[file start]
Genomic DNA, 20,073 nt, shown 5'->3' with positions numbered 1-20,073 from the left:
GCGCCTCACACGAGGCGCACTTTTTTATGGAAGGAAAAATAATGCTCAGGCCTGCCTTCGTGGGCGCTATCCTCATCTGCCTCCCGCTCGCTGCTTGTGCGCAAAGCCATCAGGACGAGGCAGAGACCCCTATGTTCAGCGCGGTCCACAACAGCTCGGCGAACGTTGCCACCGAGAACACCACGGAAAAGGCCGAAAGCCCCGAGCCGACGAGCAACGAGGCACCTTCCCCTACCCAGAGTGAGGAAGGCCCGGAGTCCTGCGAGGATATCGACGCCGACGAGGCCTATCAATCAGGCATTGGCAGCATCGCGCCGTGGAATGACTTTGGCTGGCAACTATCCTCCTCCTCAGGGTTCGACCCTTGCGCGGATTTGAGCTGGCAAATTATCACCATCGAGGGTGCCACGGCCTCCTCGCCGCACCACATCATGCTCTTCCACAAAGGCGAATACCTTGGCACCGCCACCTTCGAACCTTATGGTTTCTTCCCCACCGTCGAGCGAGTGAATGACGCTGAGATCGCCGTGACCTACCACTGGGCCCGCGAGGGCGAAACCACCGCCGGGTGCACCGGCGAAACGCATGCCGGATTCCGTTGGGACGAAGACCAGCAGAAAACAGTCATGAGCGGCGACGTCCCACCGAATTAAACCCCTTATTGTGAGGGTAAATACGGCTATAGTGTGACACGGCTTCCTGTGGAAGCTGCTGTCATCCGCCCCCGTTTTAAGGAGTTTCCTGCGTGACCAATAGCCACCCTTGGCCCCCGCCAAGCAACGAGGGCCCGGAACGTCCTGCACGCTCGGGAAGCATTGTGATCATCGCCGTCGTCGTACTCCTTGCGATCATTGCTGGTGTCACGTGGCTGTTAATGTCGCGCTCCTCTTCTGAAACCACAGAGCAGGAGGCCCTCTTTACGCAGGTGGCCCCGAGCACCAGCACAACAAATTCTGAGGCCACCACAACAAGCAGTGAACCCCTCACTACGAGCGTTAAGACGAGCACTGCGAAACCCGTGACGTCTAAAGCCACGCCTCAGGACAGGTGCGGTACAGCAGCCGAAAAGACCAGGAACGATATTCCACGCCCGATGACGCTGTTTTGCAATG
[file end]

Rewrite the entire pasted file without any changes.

Genomic DNA, 20,073 nt, shown 5'->3' with positions numbered 1-20,073 from the left:
GCGCCTCACACGAGGCGCACTTTTTTATGGAAGGAAAAATAATGCTCAGGCCTGCCTTCGTGGGCGCTATCCTCATCTGCCTCCCGCTCGCTGCTTGTGCGCAAAGCCATCAGGACGAGGCAGAGACCCCTATGTTCAGCGCGGTCCACAACAGCTCGGCGAACGTTGCCACCGAGAACACCACGGAAAAGGCCGAAAGCCCCGAGCCGACGAGCAACGAGGCACCTTCCCCTACCCAGAGTGAGGAAGGCCCGGAGTCCTGCGAGGATATCGACGCCGACGAGGCCTATCAATCAGGCATTGGCAGCATCGCGCCGTGGAATGACTTTGGCTGGCAACTATCCTCCTCCTCAGGGTTCGACCCTTGCGCGGATTTGAGCTGGCAAATTATCACCATCGAGGGTGCCACGGCCTCCTCGCCGCACCACATCATGCTCTTCCACAAAGGCGAATACCTTGGCACCGCCACCTTCGAACCTTATGGTTTCTTCCCCACCGTCGAGCGAGTGAATGACGCTGAGATCGCCGTGACCTACCACTGGGCCCGCGAGGGCGAAACCACCGCCGGGTGCACCGGCGAAACGCATGCCGGATTCCGTTGGGACGAAGACCAGCAGAAAACAGTCATGAGCGGCGACGTCCCACCGAATTAAACCCCTTATTGTGAGGGTAAATACGGCTATAGTGTGACACGGCTTCCTGTGGAAGCTGCTGTCATCCGCCCCCGTTTTAAGGAGTTTCCTGCGTGACCAATAGCCACCCTTGGCCCCCGCCAAGCAACGAGGGCCCGGAACGTCCTGCACGCTCGGGAAGCATTGTGATCATCGCCGTCGTCGTACTCCTTGCGATCATTGCTGGTGTCACGTGGCTGTTAATGTCGCGCTCCTCTTCTGAAACCACAGAGCAGGAGGCCCTCTTTACGCAGGTGGCCCCGAGCACCAGCACAACAAATTCTGAGGCCACCACAACAAGCAGTGAACCCCTCACTACGAGCGTTAAGACGAGCACTGCGAAACCCGTGACGTCTAAAGCCACGCCTCAGGACAGGTGCGGTACAGCAGCCGAAAAGACCAGGAACGATATTCCACGCCCGATGACGCTGTTTTGCAATG